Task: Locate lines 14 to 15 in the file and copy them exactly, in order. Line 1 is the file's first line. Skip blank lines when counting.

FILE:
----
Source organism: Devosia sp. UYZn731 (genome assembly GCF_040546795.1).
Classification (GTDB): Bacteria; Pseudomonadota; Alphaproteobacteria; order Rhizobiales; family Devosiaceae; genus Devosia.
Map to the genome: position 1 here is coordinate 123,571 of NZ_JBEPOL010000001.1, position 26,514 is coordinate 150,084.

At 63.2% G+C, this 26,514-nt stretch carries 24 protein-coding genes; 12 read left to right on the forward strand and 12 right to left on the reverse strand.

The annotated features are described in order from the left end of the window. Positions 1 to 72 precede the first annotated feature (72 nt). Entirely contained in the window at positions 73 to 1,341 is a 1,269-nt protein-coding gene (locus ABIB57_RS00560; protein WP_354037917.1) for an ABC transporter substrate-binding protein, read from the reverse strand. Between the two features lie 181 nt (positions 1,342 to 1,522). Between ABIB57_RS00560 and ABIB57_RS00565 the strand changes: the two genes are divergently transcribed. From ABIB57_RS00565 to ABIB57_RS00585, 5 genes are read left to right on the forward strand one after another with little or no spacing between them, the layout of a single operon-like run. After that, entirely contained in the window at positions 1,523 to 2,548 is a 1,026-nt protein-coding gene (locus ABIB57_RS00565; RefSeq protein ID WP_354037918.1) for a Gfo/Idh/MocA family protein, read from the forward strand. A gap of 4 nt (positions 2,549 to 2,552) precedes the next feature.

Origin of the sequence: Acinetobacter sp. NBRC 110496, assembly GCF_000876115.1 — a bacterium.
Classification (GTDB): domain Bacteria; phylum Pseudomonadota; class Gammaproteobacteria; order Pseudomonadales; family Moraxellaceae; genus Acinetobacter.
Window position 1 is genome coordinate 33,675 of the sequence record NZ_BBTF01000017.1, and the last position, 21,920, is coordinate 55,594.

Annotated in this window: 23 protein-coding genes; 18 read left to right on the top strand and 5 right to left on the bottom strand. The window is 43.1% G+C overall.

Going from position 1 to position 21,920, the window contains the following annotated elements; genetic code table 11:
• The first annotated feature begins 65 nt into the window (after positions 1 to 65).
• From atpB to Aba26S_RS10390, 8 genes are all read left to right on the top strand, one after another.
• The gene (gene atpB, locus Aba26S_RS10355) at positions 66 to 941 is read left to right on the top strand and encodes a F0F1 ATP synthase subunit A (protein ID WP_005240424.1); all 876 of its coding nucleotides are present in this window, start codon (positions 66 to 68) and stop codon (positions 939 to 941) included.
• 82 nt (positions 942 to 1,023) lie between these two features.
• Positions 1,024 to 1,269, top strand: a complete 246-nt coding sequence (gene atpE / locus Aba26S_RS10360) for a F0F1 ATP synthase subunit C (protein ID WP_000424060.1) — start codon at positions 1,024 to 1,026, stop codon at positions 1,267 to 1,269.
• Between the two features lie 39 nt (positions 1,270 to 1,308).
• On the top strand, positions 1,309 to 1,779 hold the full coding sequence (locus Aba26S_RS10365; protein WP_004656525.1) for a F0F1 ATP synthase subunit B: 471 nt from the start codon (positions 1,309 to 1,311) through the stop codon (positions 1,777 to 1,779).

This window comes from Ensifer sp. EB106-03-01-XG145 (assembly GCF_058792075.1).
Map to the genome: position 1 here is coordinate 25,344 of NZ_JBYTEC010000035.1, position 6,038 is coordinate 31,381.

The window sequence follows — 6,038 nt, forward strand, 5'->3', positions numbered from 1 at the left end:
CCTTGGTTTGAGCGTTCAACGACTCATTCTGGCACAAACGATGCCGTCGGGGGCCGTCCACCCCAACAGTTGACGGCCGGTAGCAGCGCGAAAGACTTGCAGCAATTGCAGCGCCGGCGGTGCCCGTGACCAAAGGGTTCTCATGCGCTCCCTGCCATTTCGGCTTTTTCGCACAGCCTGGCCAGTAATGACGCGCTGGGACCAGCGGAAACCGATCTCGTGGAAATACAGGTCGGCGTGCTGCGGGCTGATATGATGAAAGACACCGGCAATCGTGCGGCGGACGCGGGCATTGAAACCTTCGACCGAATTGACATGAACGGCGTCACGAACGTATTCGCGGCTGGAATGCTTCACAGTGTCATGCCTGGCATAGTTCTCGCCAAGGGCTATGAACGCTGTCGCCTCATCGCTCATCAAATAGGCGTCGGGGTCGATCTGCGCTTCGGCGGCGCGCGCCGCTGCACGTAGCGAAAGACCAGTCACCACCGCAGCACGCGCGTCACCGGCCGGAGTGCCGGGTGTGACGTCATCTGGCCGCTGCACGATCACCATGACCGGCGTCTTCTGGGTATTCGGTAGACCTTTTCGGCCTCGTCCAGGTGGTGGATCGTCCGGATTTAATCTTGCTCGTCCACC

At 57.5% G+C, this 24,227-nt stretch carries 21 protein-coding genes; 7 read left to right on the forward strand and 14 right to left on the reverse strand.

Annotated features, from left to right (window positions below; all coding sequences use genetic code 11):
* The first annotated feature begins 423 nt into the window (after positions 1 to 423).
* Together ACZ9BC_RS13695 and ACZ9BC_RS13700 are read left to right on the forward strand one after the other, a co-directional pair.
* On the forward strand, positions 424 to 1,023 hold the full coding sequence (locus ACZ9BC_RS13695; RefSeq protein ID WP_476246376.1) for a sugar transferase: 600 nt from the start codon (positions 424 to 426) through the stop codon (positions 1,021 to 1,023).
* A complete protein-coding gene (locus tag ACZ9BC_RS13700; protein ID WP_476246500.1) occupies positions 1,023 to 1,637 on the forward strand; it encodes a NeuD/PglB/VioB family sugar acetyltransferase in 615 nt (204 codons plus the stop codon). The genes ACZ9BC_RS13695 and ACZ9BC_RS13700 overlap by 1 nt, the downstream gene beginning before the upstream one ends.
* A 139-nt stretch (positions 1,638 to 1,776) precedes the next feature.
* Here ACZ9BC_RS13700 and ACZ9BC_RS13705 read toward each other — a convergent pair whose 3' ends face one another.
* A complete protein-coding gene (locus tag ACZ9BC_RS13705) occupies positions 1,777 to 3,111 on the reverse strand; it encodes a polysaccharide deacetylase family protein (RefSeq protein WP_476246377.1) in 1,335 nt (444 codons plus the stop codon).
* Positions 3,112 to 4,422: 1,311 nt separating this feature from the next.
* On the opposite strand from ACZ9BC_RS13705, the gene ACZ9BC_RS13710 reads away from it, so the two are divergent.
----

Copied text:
• 82 nt (positions 942 to 1,023) lie between these two features.
• Positions 1,024 to 1,269, top strand: a complete 246-nt coding sequence (gene atpE / locus Aba26S_RS10360) for a F0F1 ATP synthase subunit C (protein ID WP_000424060.1) — start codon at positions 1,024 to 1,026, stop codon at positions 1,267 to 1,269.